Furthermore, it’s significant that there are some important exclusions to the indefinite extension policy for CE marking. It does not currently cover medical devices, which is a concern for their manufacturers. For this reason, the regulatory agency for medicines and healthcare products is consulting separately for conformity policy in the medical device field.

Compliance Confusion

The government is putting a positive spin on the deferment decision, saying that it was for the benefit of industry to postpone “a cliff-edge” cut-off point. It emphasised that business would now be able to cut back on unnecessary costs, which was precisely the objection to the changeover in the first place. In a slick political sleight-of-hand, it was suggested that it was the government who was taking the initiative in cutting through red tape and associated cost burdens, when it was in fact a response to industry objections to their introduction.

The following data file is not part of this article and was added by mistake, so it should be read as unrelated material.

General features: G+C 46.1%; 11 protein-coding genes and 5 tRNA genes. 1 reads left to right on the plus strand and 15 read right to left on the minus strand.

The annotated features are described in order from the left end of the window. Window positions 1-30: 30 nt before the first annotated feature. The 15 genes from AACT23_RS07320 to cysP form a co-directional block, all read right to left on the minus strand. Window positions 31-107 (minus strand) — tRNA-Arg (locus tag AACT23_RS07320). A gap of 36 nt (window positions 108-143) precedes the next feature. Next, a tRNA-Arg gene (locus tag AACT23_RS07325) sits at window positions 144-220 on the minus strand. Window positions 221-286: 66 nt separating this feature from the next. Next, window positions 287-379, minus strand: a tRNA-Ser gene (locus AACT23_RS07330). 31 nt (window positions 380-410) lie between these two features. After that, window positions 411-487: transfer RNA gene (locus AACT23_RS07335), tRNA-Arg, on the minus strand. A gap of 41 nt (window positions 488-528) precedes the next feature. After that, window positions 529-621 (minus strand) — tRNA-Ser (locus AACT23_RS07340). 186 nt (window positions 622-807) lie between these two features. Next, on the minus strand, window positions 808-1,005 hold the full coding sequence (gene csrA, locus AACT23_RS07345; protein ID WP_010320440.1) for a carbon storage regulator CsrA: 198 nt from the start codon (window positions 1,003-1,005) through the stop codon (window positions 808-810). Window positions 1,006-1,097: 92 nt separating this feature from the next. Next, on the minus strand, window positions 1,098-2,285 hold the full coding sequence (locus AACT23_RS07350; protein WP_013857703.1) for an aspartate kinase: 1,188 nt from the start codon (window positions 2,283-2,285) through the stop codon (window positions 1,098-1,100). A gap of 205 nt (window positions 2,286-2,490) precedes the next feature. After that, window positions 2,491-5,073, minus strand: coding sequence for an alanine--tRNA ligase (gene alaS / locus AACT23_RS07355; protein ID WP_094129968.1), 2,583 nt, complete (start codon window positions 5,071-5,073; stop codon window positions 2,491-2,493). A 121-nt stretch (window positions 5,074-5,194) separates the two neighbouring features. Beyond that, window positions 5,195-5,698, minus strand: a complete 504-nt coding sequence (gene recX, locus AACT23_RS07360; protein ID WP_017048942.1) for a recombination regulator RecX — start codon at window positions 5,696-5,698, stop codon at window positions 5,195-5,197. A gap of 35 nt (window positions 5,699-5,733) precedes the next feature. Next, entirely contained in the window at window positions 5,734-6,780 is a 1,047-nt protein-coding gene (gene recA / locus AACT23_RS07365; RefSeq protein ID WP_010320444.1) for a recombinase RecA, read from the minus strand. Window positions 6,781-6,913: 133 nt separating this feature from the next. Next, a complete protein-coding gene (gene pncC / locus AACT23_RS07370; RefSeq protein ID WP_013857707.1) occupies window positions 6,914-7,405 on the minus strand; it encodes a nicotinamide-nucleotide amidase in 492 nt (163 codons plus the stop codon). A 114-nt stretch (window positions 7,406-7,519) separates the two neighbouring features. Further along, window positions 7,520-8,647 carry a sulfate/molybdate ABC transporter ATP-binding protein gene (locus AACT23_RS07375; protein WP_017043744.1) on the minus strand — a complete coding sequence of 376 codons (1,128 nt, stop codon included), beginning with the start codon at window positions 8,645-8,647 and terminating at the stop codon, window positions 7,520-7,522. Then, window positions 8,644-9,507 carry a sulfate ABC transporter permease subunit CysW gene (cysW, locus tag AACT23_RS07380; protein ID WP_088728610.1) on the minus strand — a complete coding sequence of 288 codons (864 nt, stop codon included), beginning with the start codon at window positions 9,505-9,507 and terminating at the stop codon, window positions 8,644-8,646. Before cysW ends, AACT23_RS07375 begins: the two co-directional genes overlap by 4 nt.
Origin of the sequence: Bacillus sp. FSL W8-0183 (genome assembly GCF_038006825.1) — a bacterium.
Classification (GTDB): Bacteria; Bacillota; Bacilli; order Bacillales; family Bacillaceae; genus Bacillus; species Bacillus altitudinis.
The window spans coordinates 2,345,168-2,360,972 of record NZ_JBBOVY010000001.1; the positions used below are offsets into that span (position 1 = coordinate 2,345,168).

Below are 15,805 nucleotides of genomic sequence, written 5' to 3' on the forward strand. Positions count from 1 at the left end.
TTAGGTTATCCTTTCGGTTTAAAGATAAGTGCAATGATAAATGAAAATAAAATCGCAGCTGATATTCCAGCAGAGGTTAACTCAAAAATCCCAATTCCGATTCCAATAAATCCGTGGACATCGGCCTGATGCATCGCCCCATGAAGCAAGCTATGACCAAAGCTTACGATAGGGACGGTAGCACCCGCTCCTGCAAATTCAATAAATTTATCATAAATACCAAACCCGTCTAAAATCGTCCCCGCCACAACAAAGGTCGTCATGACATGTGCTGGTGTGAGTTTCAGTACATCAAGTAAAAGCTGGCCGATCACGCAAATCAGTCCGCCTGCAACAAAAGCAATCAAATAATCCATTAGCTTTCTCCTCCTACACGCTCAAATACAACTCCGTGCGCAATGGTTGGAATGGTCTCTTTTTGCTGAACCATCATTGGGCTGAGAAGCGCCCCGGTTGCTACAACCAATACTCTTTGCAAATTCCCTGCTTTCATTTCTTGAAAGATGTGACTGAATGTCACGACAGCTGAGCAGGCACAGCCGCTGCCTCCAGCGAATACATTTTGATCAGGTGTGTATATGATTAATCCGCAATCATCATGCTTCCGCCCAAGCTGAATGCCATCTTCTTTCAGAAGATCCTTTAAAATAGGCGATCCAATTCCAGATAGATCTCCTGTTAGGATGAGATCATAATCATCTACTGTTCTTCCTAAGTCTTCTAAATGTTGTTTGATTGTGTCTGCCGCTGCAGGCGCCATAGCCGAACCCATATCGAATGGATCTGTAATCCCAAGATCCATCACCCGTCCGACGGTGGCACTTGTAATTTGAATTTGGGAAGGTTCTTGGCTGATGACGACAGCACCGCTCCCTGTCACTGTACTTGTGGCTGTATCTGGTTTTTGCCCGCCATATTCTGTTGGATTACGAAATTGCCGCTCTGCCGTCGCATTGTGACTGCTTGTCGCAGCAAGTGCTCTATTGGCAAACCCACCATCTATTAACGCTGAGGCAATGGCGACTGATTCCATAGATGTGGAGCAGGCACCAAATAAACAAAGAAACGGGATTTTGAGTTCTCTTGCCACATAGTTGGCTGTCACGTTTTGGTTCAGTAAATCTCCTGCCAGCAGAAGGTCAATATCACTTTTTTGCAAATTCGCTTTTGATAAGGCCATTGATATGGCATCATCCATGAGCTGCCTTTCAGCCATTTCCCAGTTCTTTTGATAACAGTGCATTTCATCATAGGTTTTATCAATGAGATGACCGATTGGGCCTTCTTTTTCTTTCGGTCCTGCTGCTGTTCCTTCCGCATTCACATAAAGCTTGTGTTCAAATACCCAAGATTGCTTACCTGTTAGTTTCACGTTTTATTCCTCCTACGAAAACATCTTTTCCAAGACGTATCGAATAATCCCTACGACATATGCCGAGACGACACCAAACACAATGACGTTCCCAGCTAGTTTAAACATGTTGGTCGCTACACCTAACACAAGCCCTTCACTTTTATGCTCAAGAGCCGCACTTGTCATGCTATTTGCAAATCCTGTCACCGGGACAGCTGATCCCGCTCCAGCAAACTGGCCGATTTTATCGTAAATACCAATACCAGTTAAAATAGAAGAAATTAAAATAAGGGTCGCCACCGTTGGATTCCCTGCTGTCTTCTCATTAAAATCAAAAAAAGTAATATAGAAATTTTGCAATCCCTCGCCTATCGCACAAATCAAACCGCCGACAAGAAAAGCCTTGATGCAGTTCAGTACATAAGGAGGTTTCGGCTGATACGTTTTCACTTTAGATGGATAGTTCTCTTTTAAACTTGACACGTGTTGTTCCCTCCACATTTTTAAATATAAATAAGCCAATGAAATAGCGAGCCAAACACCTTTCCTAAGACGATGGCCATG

Many companies have already laid out considerable sums in complying with UKCA marking to meet the previous deadlines. There is, of course, no reference in the announcements to suggest that any form of reimbursement will be offered. In the long run, manufacturers have at least breathed a temporary sigh of relief, as the decision safeguards their competitiveness, increases business confidence and reinstates the UK as a viable destination for investment.

Get More From Rowse Straight To Your Inbox